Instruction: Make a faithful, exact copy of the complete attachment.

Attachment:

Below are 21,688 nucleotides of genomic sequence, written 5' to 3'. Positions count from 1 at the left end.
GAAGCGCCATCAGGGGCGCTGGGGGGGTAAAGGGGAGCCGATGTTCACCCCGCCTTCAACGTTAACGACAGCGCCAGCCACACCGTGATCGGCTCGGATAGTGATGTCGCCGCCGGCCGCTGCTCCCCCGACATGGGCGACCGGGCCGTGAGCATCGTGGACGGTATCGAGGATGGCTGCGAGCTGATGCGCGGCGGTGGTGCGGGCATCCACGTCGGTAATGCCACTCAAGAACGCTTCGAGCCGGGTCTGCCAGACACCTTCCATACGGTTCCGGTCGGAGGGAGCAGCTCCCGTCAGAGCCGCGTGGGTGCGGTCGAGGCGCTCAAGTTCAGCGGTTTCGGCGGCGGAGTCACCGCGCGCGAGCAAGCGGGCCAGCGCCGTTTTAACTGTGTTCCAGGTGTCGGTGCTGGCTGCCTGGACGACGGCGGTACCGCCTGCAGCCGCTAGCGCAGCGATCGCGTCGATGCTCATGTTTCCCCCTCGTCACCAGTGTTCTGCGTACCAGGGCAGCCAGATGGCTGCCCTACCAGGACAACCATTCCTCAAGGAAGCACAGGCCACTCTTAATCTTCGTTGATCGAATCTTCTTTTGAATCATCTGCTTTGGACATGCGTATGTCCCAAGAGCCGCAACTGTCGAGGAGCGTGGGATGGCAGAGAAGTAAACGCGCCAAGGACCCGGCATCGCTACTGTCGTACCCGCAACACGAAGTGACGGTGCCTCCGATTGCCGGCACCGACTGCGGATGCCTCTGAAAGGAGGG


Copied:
Below are 21,688 nucleotides of genomic sequence, written 5' to 3'. Positions count from 1 at the left end.
GAAGCGCCATCAGGGGCGCTGGGGGGGTAAAGGGGAGCCGATGTTCACCCCGCCTTCAACGTTAACGACAGCGCCAGCCACACCGTGATCGGCTCGGATAGTGATGTCGCCGCCGGCCGCTGCTCCCCCGACATGGGCGACCGGGCCGTGAGCATCGTGGACGGTATCGAGGATGGCTGCGAGCTGATGCGCGGCGGTGGTGCGGGCATCCACGTCGGTAATGCCACTCAAGAACGCTTCGAGCCGGGTCTGCCAGACACCTTCCATACGGTTCCGGTCGGAGGGAGCAGCTCCCGTCAGAGCCGCGTGGGTGCGGTCGAGGCGCTCAAGTTCAGCGGTTTCGGCGGCGGAGTCACCGCGCGCGAGCAAGCGGGCCAGCGCCGTTTTAACTGTGTTCCAGGTGTCGGTGCTGGCTGCCTGGACGACGGCGGTACCGCCTGCAGCCGCTAGCGCAGCGATCGCGTCGATGCTCATGTTTCCCCCTCGTCACCAGTGTTCTGCGTACCAGGGCAGCCAGATGGCTGCCCTACCAGGACAACCATTCCTCAAGGAAGCACAGGCCACTCTTAATCTTCGTTGATCGAATCTTCTTTTGAATCATCTGCTTTGGACATGCGTATGTCCCAAGAGCCGCAACTGTCGAGGAGCGTGGGATGGCAGAGAAGTAAACGCGCCAAGGACCCGGCATCGCTACTGTCGTACCCGCAACACGAAGTGACGGTGCCTCCGATTGCCGGCACCGACTGCGGATGCCTCTGAAAGGAGGG